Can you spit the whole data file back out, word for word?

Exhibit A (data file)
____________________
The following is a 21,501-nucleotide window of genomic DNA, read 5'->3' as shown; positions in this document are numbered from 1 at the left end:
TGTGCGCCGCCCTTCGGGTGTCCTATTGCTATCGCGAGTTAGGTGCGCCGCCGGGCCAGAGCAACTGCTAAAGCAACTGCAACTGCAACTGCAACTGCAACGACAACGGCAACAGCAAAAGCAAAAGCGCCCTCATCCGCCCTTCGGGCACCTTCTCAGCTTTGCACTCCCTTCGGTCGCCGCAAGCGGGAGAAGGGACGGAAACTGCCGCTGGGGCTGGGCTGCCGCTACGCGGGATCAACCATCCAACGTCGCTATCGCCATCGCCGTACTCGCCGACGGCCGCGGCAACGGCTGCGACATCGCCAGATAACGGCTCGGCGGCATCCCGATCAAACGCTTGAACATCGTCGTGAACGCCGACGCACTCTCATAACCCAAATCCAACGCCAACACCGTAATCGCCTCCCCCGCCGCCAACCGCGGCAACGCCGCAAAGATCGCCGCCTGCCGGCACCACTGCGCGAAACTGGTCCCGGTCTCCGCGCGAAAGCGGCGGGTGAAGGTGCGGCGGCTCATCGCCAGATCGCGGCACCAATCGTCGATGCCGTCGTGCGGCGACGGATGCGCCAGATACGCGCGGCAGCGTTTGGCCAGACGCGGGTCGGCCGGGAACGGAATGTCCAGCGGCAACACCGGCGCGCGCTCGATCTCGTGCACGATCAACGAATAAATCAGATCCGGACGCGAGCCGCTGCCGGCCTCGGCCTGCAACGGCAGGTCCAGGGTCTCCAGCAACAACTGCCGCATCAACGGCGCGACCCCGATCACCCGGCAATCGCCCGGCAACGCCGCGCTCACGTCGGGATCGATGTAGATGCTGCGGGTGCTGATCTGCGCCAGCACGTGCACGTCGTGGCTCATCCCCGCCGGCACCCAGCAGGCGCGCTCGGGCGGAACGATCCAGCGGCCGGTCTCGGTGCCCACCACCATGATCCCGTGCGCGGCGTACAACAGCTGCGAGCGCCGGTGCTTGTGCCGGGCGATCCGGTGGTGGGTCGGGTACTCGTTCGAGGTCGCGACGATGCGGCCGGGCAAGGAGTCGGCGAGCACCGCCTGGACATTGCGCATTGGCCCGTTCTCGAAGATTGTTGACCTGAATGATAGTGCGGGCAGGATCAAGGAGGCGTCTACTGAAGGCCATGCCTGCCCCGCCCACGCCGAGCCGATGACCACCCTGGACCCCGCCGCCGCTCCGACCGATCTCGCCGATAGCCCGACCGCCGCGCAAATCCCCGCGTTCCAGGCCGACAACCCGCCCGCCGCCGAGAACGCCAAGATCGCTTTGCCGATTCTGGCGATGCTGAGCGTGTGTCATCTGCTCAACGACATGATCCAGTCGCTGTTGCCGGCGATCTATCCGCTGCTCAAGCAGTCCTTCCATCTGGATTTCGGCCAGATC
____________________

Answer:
The following is a 21,501-nucleotide window of genomic DNA, read 5'->3' as shown; positions in this document are numbered from 1 at the left end:
TGTGCGCCGCCCTTCGGGTGTCCTATTGCTATCGCGAGTTAGGTGCGCCGCCGGGCCAGAGCAACTGCTAAAGCAACTGCAACTGCAACTGCAACTGCAACGACAACGGCAACAGCAAAAGCAAAAGCGCCCTCATCCGCCCTTCGGGCACCTTCTCAGCTTTGCACTCCCTTCGGTCGCCGCAAGCGGGAGAAGGGACGGAAACTGCCGCTGGGGCTGGGCTGCCGCTACGCGGGATCAACCATCCAACGTCGCTATCGCCATCGCCGTACTCGCCGACGGCCGCGGCAACGGCTGCGACATCGCCAGATAACGGCTCGGCGGCATCCCGATCAAACGCTTGAACATCGTCGTGAACGCCGACGCACTCTCATAACCCAAATCCAACGCCAACACCGTAATCGCCTCCCCCGCCGCCAACCGCGGCAACGCCGCAAAGATCGCCGCCTGCCGGCACCACTGCGCGAAACTGGTCCCGGTCTCCGCGCGAAAGCGGCGGGTGAAGGTGCGGCGGCTCATCGCCAGATCGCGGCACCAATCGTCGATGCCGTCGTGCGGCGACGGATGCGCCAGATACGCGCGGCAGCGTTTGGCCAGACGCGGGTCGGCCGGGAACGGAATGTCCAGCGGCAACACCGGCGCGCGCTCGATCTCGTGCACGATCAACGAATAAATCAGATCCGGACGCGAGCCGCTGCCGGCCTCGGCCTGCAACGGCAGGTCCAGGGTCTCCAGCAACAACTGCCGCATCAACGGCGCGACCCCGATCACCCGGCAATCGCCCGGCAACGCCGCGCTCACGTCGGGATCGATGTAGATGCTGCGGGTGCTGATCTGCGCCAGCACGTGCACGTCGTGGCTCATCCCCGCCGGCACCCAGCAGGCGCGCTCGGGCGGAACGATCCAGCGGCCGGTCTCGGTGCCCACCACCATGATCCCGTGCGCGGCGTACAACAGCTGCGAGCGCCGGTGCTTGTGCCGGGCGATCCGGTGGTGGGTCGGGTACTCGTTCGAGGTCGCGACGATGCGGCCGGGCAAGGAGTCGGCGAGCACCGCCTGGACATTGCGCATTGGCCCGTTCTCGAAGATTGTTGACCTGAATGATAGTGCGGGCAGGATCAAGGAGGCGTCTACTGAAGGCCATGCCTGCCCCGCCCACGCCGAGCCGATGACCACCCTGGACCCCGCCGCCGCTCCGACCGATCTCGCCGATAGCCCGACCGCCGCGCAAATCCCCGCGTTCCAGGCCGACAACCCGCCCGCCGCCGAGAACGCCAAGATCGCTTTGCCGATTCTGGCGATGCTGAGCGTGTGTCATCTGCTCAACGACATGATCCAGTCGCTGTTGCCGGCGATCTATCCGCTGCTCAAGCAGTCCTTCCATCTGGATTTCGGCCAGATC